As with most of my drawing exercises, the outcome is often not the main goal. It’s the thought process that the act of drawing evokes. In the example above, we start from the familiar and move towards the strange. Drawing allows a space for the careful consideration of materials, construction and form, whilst opening opportunities for the examination of function. By trying to splice together incongruent objects, a slow consideration of their context and use comes into play. Again it is the fluctuation between objects as they are and how they may be.
Infection and connection
The last process that I’m going to explain, is probably at the heart of the ‘The Matt Ward Manoeuvre‘, it’s the most challenging to master and the hardest to teach. In this process my aim is to unlock a state of mind that allows the designer to make connections, interrogate ideas and invent new objects. It becomes hard to describe without falling into theories of ‘flow‘, ‘unconscious cognition‘ and ‘radical plasticity‘, but I’m no neuroscientist or psychologist (although I think there’s a killer PhD in there), and the theoretical reflection of this work has never been the drive for my engagement (I’ll leave it for another time/post/life/paper).
First, I ask student’s to compile some lists. If working on a brief, the lists should be related to a central topic, if not, random lists can suffice (but can lead to difficult dead ends). I ask for five lists containing at least ten items of the following:
- Objects (artefacts related to their interests/context of investigation)
- Sites (places where interactions occur)
- Situations (events that take place in the network of culture that surrounds their objects)
- People (professions, personalities or characters relevant to their object/context/project)
- Qualities (adjectives describing of the interaction, behaviour of material involved)
Making lists is an important part of this process, it gives participants the chance to draw up an ecology of ‘actors‘, understanding the constituent parts of the context for which they’re designing. It allows for the mapping of places of action and ultimate the opportunities for design intervention.
I ask the participants to select an object from their list and draw it at the centre of an A3/A2 page. The central object should be something that resonates, something they can imagine designing, enjoy drawing, or something that is key to their interests. I then ask them to write one word from each of their lists in each of the corners of their page (see diagram below).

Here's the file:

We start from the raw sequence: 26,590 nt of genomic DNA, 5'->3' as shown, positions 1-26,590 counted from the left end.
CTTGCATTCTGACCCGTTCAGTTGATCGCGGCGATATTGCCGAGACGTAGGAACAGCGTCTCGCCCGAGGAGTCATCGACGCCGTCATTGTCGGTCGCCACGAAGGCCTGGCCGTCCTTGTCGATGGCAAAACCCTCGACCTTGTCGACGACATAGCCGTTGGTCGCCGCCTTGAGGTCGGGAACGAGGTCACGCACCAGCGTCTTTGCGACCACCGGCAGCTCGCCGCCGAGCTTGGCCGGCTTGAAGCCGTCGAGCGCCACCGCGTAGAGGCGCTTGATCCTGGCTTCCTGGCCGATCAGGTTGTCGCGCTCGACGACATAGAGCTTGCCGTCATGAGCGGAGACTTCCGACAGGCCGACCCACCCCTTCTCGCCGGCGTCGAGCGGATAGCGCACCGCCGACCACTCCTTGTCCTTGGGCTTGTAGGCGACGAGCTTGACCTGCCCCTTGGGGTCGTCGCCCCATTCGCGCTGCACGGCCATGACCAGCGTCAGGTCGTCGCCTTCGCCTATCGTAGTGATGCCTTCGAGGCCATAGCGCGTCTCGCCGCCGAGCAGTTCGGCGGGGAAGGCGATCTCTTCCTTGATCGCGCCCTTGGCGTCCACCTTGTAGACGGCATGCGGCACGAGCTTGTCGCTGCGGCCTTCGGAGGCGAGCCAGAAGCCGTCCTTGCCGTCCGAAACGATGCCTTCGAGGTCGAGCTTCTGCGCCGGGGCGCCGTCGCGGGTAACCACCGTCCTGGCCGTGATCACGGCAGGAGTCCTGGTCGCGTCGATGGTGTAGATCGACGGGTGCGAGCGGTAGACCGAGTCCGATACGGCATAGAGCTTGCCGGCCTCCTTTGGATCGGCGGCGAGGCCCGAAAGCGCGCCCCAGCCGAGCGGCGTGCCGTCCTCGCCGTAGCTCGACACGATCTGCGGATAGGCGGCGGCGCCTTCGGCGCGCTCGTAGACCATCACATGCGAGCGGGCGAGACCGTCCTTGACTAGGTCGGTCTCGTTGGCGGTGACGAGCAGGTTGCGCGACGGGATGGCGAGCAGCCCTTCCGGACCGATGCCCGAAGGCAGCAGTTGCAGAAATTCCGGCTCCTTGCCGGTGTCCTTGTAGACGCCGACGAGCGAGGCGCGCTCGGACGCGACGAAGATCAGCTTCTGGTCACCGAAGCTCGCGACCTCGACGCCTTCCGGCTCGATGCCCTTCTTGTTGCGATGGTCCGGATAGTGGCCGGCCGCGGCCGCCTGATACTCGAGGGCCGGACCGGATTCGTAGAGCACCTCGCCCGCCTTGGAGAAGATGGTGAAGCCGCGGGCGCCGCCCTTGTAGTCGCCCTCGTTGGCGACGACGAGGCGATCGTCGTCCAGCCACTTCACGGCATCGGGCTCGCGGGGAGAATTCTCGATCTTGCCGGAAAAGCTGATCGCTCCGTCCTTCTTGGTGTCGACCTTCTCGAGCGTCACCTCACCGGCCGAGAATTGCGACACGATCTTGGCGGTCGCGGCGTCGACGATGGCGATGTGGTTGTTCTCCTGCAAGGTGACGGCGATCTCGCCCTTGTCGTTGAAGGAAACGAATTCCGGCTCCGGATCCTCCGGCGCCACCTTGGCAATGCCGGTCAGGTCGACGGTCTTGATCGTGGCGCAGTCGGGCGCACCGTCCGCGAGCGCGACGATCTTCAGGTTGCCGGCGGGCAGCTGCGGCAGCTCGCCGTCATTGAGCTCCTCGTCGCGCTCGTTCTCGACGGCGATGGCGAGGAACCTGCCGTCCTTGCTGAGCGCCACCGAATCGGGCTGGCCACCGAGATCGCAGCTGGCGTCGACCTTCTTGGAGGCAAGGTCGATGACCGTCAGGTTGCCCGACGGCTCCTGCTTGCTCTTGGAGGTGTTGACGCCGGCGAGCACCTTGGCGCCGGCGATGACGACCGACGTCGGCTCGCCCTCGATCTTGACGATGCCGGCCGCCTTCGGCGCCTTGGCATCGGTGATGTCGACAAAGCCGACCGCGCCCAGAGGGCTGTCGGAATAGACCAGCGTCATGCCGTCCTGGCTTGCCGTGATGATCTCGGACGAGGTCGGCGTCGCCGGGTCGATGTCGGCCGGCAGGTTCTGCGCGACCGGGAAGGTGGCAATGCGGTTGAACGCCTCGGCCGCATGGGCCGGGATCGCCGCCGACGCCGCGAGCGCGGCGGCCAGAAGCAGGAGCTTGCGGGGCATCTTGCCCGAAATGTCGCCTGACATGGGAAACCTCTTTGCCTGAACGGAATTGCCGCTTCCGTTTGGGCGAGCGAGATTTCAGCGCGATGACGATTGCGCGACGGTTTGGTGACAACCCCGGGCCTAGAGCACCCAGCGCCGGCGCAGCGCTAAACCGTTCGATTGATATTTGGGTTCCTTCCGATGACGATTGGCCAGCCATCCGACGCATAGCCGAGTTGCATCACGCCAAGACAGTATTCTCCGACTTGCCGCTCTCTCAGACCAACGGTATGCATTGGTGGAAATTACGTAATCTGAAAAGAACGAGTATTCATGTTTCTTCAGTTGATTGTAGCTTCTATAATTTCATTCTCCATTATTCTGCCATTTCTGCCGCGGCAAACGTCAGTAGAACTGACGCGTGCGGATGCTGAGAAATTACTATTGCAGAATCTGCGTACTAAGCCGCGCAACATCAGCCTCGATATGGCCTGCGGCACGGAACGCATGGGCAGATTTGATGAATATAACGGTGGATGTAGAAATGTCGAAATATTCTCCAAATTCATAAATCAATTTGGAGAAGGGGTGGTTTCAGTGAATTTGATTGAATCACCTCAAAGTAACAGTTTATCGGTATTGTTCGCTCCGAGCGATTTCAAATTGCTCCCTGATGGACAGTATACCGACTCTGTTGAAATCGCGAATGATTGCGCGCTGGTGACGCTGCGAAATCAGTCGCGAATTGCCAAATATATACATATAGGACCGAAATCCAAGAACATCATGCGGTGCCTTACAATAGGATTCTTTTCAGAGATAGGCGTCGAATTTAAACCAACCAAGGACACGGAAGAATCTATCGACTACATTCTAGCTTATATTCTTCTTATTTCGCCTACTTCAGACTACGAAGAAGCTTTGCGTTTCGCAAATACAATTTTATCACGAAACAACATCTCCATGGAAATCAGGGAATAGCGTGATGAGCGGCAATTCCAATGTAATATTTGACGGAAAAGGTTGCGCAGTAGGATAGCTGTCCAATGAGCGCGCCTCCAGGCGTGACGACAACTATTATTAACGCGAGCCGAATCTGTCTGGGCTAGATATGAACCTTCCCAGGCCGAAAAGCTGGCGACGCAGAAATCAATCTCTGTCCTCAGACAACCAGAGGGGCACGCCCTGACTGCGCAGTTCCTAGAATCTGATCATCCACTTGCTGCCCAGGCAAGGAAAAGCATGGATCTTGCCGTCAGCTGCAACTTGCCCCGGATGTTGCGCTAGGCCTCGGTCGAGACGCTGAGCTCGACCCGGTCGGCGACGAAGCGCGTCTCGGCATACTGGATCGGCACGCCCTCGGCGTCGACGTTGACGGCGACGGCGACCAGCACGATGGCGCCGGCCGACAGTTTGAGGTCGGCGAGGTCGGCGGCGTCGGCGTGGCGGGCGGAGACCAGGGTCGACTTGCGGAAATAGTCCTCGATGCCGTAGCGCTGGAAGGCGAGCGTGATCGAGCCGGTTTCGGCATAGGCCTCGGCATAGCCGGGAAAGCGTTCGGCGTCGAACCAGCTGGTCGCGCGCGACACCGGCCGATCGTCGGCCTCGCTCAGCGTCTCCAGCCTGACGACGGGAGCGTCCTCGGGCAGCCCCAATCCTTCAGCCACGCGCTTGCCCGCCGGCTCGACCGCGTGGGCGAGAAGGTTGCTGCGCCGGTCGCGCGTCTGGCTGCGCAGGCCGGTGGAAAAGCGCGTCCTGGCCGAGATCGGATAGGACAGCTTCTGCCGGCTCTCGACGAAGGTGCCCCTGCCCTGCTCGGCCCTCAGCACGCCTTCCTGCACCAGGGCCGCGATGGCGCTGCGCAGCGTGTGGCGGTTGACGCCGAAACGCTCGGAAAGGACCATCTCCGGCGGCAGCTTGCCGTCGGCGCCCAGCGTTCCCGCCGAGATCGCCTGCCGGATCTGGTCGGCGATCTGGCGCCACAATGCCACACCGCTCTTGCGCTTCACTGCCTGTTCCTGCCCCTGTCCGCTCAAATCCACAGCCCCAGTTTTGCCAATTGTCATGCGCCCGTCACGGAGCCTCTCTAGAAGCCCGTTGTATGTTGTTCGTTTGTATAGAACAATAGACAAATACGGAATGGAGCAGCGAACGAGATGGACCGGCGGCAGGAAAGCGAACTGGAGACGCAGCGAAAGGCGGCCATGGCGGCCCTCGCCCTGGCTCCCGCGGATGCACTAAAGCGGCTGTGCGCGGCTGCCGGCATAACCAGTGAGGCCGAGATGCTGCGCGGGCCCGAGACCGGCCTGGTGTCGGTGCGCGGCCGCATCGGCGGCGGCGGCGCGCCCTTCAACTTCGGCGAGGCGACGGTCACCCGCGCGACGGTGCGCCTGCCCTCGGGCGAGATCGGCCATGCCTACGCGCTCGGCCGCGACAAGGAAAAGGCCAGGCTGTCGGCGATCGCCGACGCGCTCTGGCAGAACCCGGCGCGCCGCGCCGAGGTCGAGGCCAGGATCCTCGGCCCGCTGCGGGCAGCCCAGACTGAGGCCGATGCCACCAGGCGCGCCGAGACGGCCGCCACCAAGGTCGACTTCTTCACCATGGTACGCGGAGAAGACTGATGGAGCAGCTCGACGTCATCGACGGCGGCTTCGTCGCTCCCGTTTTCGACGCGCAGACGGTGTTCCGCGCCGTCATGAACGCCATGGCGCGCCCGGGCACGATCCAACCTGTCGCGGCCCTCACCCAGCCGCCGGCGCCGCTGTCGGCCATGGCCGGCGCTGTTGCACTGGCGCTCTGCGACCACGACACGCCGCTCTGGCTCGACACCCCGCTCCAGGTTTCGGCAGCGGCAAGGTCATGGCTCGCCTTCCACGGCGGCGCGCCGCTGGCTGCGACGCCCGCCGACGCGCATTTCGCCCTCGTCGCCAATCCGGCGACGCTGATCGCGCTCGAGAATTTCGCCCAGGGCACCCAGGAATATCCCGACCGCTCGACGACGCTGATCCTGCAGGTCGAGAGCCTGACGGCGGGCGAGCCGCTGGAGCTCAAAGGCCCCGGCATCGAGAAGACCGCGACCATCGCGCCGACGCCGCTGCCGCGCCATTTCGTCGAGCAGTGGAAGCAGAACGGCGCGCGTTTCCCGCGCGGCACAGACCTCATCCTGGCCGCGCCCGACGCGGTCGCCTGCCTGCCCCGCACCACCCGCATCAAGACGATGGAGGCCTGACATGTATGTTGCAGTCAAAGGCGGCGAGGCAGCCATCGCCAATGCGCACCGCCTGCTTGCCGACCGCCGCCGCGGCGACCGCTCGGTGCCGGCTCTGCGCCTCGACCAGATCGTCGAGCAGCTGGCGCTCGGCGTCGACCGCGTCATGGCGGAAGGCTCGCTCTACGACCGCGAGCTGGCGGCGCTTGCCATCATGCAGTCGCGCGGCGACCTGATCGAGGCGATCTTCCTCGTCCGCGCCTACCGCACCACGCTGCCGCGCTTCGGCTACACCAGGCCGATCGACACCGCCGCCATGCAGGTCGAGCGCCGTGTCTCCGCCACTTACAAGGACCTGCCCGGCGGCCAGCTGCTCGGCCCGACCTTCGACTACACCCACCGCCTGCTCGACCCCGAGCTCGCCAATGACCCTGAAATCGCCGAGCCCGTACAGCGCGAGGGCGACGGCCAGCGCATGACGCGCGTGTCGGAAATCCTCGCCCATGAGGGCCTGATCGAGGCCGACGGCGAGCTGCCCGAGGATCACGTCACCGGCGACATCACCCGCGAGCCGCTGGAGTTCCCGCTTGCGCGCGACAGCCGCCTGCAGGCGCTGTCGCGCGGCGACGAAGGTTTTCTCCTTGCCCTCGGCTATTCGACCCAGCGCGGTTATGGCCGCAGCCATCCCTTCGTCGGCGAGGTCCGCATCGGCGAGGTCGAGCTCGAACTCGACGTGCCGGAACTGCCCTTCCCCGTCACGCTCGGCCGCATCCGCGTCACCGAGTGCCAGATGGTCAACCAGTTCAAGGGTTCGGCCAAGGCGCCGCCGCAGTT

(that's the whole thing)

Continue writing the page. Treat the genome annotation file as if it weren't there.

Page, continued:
I then ask for the object to be re-drawn 3-5 times toward the edge of the paper, as the object moves towards the word, it becomes infected by it e.g. as the object get redrawn toward the ‘site’ it becomes more site-specific. This allows for students to start to re-imagine objects through the cultural complexities of the context, it allows actors to merge and agency to become physicalised. In this process form gives way to environment, context becomes reflected on the surface of the world.
As I describe above, the important outcome of the drawing isn’t necessarily the objects that emerge, it’s the thoughts that are triggered, it’s drawing as ideational practice. Therefore, it’s important to jump straight into drawing, I encourage a leap of faith, where the drawing is started without knowing the direction or outcome. If time is spent pre-thinking the outcome, the power of the process is lost. I try to encourage the embracing of dead ends, the power of ideational drawing is in the new beginnings and monstrous births.
These processes can be morphed, adapted and mutated, highlighting different elements of the design context with each iteration. The activities need repetition and practice, as with all drawing, it is through practice that familiarity and flow occur.